Weekend Poll Results: Demographics of Your Professional Networks

With thanks to all who are participating, here are the results of my latest weekend poll. Our focus:

Generations and Genders: Inside Your Professional Associations and Networks

Exec Office Meeting

Millennials, Gen X and Baby Boomers are all represented: Remembering that readers’ estimates span different cities and even continents, have a glance at the data below. How do the generational clusters within your networks and professional associations compare?

Does any single generation influence or impact your association’s decision making more than another? 71% of respondents said yes. So, which generation wields the most influence? Interestingly, there was an even split (36.36% each) between respondents who identified Boomers and Gen Xers as having the greatest influence or impact.  18.18% of you reported that it’s the Millennials in your networks who have the greatest influence.

Leadership of professional associations, networks is predominantly female: A full 72% of respondents estimated that 91% or more of their associations’ leaders are women.

The vast majority of you feel welcome in your networks That’s what 92% of respondents said. What are networks doing well to create welcoming environments? It starts with the leaders, who reach out to new members and regularly check in with members generally. These networks have buddy systems, and make a practice of welcoming new members. They offer mentoring, social gatherings and relevant conferences and training. Conversely, one person who does not feel welcome in her/his network recommends opening up the lines of communications.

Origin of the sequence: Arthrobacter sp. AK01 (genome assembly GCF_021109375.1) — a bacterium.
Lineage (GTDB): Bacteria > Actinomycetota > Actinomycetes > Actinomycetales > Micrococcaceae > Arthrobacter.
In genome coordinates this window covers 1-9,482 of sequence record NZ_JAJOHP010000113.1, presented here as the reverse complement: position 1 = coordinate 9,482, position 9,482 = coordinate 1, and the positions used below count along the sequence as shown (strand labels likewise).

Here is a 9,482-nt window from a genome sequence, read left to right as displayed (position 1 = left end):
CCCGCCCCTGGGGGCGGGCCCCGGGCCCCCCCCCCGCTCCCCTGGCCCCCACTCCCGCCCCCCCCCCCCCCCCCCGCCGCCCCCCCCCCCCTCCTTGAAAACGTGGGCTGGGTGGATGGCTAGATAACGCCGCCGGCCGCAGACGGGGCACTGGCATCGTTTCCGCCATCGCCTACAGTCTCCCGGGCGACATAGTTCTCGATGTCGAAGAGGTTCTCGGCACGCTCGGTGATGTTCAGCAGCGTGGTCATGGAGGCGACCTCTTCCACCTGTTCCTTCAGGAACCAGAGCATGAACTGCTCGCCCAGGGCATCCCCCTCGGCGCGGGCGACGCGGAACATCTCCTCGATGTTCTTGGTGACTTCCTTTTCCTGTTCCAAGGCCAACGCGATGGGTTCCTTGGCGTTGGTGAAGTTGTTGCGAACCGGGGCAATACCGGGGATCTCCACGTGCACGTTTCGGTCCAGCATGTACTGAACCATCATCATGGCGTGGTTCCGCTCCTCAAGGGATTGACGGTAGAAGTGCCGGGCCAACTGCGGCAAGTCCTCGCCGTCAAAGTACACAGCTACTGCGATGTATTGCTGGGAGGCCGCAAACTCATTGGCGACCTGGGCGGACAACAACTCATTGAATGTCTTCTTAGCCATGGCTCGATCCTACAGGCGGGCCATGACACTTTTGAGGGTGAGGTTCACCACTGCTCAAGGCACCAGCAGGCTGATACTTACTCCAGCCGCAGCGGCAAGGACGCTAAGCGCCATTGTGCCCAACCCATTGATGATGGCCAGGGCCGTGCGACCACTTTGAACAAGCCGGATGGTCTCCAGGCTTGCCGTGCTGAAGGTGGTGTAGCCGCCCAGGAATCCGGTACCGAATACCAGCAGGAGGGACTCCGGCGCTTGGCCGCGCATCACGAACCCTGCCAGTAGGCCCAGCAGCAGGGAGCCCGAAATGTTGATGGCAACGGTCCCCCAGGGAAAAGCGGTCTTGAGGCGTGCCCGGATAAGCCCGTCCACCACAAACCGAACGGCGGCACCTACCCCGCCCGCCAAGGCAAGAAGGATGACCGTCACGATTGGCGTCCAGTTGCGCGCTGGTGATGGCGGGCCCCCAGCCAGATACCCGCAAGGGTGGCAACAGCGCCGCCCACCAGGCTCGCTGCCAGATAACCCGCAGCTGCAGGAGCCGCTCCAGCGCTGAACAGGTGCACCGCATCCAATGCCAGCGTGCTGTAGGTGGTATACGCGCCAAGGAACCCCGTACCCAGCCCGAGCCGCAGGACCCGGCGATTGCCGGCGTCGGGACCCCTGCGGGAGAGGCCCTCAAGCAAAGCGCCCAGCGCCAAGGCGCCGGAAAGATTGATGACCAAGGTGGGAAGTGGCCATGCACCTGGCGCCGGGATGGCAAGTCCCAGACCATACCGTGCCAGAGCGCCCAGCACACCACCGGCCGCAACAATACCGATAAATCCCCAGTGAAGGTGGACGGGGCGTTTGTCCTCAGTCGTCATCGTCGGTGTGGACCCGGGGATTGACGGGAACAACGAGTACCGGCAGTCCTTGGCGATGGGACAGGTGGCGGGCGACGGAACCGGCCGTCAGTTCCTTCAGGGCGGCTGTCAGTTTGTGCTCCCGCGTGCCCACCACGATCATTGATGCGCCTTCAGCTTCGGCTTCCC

Praise for associations and networks that do a great job of fostering inclusion and participation:  Readers are generous with their shout outs for the networks that are doing a great job; you’ll see a list of these groups in the Data section, below.

THE DATA

Networking, Helping Others Copyright Shelagh DonnellyResults reflect the percentage of readers’ responses to specific questions/ratings

I asked you to estimate the percentage of your network/association’s membership that are Millennials/Gen Y. 

  • 7% of you estimate that 1 – 5% of members in your respective networks are Millennials
  • 13% of you estimate that 6 – 10% of members are Millennials
  • 27% of you estimate that 11 – 20% of members are Millennials
  • 7% of you estimate that 21 – 30% of members are Millennials
  • 13% of you estimate that 31 – 40% of members are Millennials
  • 13% of you estimate that 41 – 50% of members are Millennials
  • 7% of you estimate that 51 – 60% of members are Millennials
  • 7% of you estimate that 61 – 70% of members are Millennials